The Madonna of the Aborigines

Our Lady of the Aborigines

In the 1950s, exiled Czech artist Karel Kupka, arrived in Arnhem Land. His Catholic faith was subtly remade as he studied the art of indigenous Australia. He brought together these ancient traditions in a striking painting of the Madonna.

It was a great joy to see Karel Kupka's painting of the Aboriginal Madonna when I visited Darwin recently.

I met Karel at Maningrida while I was working there as a nurse in 1970. He had visited Arnhem Land several times since 1956 to learn about Aboriginal art and he knew many of the artists. He was a charming person who was always interested to learn about the lives and thoughts of those he met and he was always willing to be part of the community where he was staying.

I remember that one evening he cooked dinner for some friends at Maningrida and I was very impressed with the wonderful meal he produced from the limited and diverse ingredients that were available. I am sure he would have been an excellent chef – as well as a lawyer, artist, collector, writer and anthropologist.

When I left Maningrida I kept in touch with Karel and met him several times when he was visiting Australia. We often talked about the Top End and he told me that when he was working on the early sketches for the Madonna he was on Bathurst Island.

He had intended to stay there but the mosquitoes were worse than usual and when his hands became swollen and painful he knew he had to paint somewhere else.

Older people will remember that when Australia changed to decimal currency in 1966 the one dollar note had the Queen and the Australian coat of arms on one side and images painted by Aborigines on the other.

The main image was a bark painting by David Malangi, an artist from Millingimbi. Karel had lobbied the people in Canberra to feature Aboriginal art on the bank note and had submitted the Malangi painting which was part of his collection.

READ FULL ARTICLE: Aboriginal Madonna - Karel Kupka 1918-1993 (Unity, Edn 18, p. 11)

A piece in The Monthly by Nicholas Rothwell explains the origins of the Aboriginal Madonna:

While he was on the Tiwi Islands, Kupka met Bishop John Patrick O'Laughlin... and the bishop, on learning that Kupka was not only a Catholic but an artist, asked him to paint an Aboriginal Madonna for the new cathedral.

Together with the administrator of the Star of the Sea, Fr Frank Flynn, the Bishop showed Kupka the cathedral plans.

Kupka accepted at once, and old-timers in Darwin remember his elation in those days, when he was newly back from the bush and full of stories of adventures, and when his grand ideas were taking shape.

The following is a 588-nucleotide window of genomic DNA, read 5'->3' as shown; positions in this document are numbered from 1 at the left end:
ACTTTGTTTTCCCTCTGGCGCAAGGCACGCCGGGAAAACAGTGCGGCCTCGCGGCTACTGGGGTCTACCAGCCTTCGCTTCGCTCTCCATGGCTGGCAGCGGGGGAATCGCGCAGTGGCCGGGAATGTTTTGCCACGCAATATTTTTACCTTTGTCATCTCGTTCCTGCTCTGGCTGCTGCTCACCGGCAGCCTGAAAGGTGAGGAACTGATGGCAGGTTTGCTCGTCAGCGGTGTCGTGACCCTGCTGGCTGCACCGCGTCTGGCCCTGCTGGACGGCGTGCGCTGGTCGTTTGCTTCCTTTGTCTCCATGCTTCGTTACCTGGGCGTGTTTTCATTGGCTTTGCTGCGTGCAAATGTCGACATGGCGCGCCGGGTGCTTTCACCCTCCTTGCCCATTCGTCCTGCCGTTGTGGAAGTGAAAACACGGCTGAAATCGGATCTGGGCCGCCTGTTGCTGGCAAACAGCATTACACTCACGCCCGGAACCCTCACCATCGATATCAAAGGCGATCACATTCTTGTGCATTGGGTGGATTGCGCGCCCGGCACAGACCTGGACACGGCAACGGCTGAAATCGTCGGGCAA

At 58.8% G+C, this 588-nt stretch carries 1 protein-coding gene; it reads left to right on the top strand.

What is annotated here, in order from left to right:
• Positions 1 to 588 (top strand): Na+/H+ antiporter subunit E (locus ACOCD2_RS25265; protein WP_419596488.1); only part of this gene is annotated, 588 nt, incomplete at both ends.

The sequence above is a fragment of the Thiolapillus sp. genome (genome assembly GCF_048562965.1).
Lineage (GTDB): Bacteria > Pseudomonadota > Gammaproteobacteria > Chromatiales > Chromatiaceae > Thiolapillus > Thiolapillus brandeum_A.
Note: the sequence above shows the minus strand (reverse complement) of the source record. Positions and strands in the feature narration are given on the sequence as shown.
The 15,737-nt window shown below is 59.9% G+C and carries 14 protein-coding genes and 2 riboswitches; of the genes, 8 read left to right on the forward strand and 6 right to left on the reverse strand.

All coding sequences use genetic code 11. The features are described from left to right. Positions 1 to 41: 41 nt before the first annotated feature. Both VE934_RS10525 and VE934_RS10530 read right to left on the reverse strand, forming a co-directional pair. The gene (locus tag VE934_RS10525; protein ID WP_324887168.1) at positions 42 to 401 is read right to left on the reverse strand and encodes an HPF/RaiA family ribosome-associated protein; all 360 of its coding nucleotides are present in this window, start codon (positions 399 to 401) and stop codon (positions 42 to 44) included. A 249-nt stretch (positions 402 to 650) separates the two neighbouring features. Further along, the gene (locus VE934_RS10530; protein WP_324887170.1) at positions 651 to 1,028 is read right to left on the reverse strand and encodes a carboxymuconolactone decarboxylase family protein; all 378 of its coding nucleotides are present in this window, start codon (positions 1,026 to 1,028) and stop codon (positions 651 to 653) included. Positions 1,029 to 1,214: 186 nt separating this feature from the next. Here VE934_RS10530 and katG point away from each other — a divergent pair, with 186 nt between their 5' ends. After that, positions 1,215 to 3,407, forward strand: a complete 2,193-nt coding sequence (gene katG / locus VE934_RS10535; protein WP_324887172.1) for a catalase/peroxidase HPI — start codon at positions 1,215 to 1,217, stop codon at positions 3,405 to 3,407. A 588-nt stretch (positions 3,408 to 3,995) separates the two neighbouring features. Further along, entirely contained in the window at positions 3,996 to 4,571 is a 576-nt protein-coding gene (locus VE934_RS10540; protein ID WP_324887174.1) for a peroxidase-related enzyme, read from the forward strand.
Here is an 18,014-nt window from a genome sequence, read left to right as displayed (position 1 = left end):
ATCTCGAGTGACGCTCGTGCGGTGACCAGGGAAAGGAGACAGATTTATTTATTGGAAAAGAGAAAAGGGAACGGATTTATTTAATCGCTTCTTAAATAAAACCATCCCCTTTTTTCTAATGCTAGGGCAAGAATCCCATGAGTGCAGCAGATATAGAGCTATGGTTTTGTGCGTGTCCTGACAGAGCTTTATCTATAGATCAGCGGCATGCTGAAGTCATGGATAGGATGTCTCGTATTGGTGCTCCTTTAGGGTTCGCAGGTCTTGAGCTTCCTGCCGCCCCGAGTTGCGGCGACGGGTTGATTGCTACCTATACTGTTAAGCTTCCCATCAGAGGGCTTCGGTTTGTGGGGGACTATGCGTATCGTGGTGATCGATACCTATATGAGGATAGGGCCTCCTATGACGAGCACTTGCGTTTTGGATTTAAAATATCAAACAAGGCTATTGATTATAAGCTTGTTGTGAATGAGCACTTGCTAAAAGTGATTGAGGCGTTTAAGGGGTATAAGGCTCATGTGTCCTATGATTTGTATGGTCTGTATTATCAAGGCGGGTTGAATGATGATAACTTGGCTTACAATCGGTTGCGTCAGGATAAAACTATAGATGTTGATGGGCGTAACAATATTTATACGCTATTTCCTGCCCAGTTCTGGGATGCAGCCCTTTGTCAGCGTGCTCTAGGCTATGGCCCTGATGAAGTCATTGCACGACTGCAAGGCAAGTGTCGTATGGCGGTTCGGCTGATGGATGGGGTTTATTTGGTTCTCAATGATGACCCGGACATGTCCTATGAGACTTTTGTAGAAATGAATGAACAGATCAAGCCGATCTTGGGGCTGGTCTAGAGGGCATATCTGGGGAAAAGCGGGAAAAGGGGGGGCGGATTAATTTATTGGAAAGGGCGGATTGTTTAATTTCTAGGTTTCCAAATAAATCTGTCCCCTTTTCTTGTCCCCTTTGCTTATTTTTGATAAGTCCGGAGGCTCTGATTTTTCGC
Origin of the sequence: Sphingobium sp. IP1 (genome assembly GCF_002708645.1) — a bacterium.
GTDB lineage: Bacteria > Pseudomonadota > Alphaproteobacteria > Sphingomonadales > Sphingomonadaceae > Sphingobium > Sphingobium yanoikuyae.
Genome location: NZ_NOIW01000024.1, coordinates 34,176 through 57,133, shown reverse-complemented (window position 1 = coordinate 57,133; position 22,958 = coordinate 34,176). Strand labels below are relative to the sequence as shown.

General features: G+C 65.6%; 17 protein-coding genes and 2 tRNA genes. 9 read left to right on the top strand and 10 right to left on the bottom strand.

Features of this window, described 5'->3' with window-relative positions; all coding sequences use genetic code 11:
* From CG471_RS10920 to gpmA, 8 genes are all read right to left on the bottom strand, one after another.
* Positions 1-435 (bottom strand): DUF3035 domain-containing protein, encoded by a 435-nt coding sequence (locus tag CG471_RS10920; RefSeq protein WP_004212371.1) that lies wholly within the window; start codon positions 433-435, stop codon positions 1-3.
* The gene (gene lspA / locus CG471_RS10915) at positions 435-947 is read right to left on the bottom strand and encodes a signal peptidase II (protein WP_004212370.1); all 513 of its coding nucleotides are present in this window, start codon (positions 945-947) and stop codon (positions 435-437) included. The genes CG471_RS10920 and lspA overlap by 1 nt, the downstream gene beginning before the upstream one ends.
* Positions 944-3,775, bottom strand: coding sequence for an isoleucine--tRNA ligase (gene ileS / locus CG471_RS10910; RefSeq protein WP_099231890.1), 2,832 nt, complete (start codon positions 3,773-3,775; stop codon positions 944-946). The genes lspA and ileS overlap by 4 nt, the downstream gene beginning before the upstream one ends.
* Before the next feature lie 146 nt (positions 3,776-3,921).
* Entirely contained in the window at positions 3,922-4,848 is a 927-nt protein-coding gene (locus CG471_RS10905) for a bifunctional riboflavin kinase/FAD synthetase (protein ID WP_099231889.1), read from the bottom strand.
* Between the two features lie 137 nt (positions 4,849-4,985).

He set up a makeshift studio in one of the schoolrooms of St Mary's Convent, surrounded himself with his haul of carvings and bark paintings, and plunged himself into the task.

For months he had seen beauty and painted nothing; he had been steeped in a world of worship and magic; his own faith had been subtly remade.

Each day, after he had made a beginning, the bishop and Fr Flynn would visit the studio and check on his progress; and they were particularly touched by the solution the artist had found for the problem of the Madonna's pose.

Instead of cradling the Christ-child in her lap, the Madonna is carrying her son on her shoulders, in the fashion of Aboriginal women from the Tiwi Islands and the Daly River, with one of her hands clasping the baby by the ankle and the other resting gently on his hip.

They were also intrigued by the features of the virgin: she had a noticeable air of self-possession about her. They had asked Kupka to present an idealised version of Aboriginal womanhood, blending aspects from different models at the various Catholic missions he had visited.

The Madonna's face, though, was clearly delineated, and her character seemed precisely caught as well, much like the Madonnas of certain Renaissance artists, who have the look of a living individual.

There has been speculation about her story in church circles ever since: some think Kupka based her features on a Tiwi woman; others say she has the manner and the bearing of a young mother from Port Keats.

READ FULL ARTICLE: The Collector Karel Kupka in north Australia (The Monthly)

MORE:

The Story of St Mary's Star of the Sea Cathedral, Darwin (Diocese of Darwin)

RELATED:

A Destiny Together: Time to Pray for Justice for Australia's First Peoples (ABC Religion and Ethics)

Aboriginal Catholic Ministry Homepage 

Aboriginal & Torres Strait Islander art galleries (National Gallery of Australia)

Mystery of the cockatoo in a 15th century Italian painting (The Age)

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